What is Breast Implants Cancer and Should You Be Concerned?
Recently, the Food and Drug Administration (FDA) discovered that there is a link between certain types of breast implants and the development of anaplastic large cell lymphoma. This breast implants cancer (T-cell lymphoma) is an incredibly rare but aggressive type of cancer. However, lymphoma should not be confused with breast cancer. Whereas breast cancer is cancer of the tissue within the breast, lymphoma is cancer of the blood. While T-cell lymphoma is aggressive, it is slow-growing and—when caught early—most cases are curable with implant removal and chemotherapy and radiation treatments. At our Darien, CT, practice, Dr. David Passaretti can help shed light on this type of cancer when discussing your breast implant options.
Signs and Symptoms of Lymphoma
According to recent studies, the FDA has received a total of 359 reports of breast implant-associated anaplastic large cell lymphoma (BIA-ALCL) as of February 1, 2017. Of those 359 reports, nine deaths have occurred as a result of BIA-ALCL. In addition, 231 reports included information on the implant surface, with 203 including textured implants and 28 as smooth implants.
Patients with late onset lymphoma may experience persistent peri-implant seroma (fluid retention around the surgical site). Other symptoms may include:
- Breast asymmetry
Should You Have Your Breast Implants Removed?
BIA-ALCL is much more likely to develop in women with textured implants than those with smooth-surfaced implants. At our practice, Dr. Passaretti offers only smooth-surfaced implants. Patients with existing breast implants should continue with regular checkups and should not remove their implants as a preventive measure, unless they develop any of the symptoms listed above.
Early Detection of Breast Implants Cancer
Before undergoing any form of breast implant procedure, patients should educate themselves on all the available options with their surgeon. Breast implants come in a variety of shapes, sizes, textures, and are sourced from many different providers.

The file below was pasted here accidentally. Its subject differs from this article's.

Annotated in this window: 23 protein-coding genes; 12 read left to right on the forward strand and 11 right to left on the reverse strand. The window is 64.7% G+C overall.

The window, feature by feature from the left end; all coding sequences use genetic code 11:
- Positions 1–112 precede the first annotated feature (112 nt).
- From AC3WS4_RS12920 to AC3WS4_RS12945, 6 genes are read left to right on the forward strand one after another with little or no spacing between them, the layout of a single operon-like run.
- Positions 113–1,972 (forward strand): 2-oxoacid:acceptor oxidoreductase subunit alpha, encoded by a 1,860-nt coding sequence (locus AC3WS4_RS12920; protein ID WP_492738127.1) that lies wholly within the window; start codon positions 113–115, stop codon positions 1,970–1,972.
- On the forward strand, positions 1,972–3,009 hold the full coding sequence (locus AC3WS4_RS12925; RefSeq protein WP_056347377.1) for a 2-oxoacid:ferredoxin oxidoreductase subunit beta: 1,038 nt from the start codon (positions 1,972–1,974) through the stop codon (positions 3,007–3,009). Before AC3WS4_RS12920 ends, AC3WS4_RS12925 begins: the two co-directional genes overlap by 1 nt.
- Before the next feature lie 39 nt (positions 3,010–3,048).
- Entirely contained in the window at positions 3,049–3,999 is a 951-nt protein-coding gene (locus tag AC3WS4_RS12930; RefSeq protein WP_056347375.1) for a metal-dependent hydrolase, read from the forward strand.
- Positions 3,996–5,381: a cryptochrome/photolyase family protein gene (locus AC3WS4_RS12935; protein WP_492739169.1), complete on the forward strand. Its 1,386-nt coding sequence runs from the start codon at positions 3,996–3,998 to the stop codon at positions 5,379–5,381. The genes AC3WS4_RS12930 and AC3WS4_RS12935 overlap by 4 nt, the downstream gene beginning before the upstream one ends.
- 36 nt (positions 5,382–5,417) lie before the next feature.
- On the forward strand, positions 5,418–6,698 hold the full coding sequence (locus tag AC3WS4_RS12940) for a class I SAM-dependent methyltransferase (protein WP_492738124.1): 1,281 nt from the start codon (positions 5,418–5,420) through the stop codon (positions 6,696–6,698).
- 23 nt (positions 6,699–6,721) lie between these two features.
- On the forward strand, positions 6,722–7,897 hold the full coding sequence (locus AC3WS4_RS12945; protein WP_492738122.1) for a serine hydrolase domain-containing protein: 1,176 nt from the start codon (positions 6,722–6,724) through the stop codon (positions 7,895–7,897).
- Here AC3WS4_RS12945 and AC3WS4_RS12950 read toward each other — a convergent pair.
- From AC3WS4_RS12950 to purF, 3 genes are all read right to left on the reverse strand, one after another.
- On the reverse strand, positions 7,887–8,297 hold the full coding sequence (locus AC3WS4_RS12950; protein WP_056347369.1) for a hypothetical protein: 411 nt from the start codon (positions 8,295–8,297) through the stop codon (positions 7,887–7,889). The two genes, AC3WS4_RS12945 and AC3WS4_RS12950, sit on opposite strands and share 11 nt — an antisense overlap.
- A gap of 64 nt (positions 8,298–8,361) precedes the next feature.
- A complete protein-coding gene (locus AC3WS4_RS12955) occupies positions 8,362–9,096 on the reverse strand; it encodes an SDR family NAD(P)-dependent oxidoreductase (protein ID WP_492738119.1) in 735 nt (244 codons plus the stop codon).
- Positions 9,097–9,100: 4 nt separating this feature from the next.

BIA-ALCL is much more likely to develop in women with textured implants than those with smooth-surfaced implants. At our practice, Dr. Passaretti only offers smooth-surfaced implants.
Patients who currently have breast implants should get a routine mammography screening from a technologist specifically trained in performing this procedure on patients with breast implants. In addition, patients with silicone gel-filled breast implants should get periodic MRIs to detect ruptures, with the first MRI occurring three years after implant surgery and every two years afterwards. If you notice any changes in the shape or size of your implants followed by pain and swelling, you should contact your healthcare provider immediately to schedule an appointment.
In cases where a patient develops breast implants cancer, she should remove both the implants and capsule (scar), as well as undergo any necessary chemotherapy and radiation as directed by an oncologist. It is imperative to wait for complete healing before proceeding with additional breast augmentation. Once you have fully healed, Dr. Passaretti can discuss restoring breast volume with fat grafting.
Contact Us to Learn More
If you are experiencing pain, swelling, or any of the symptoms of BIA-ALCL, you may have breast implants cancer or be experiencing complications. It is important to schedule an appointment with us as soon as possible to prevent further issues from occurring. Contact our office online today or call (203) 642-1891 to schedule your consultation with Dr. Passaretti.
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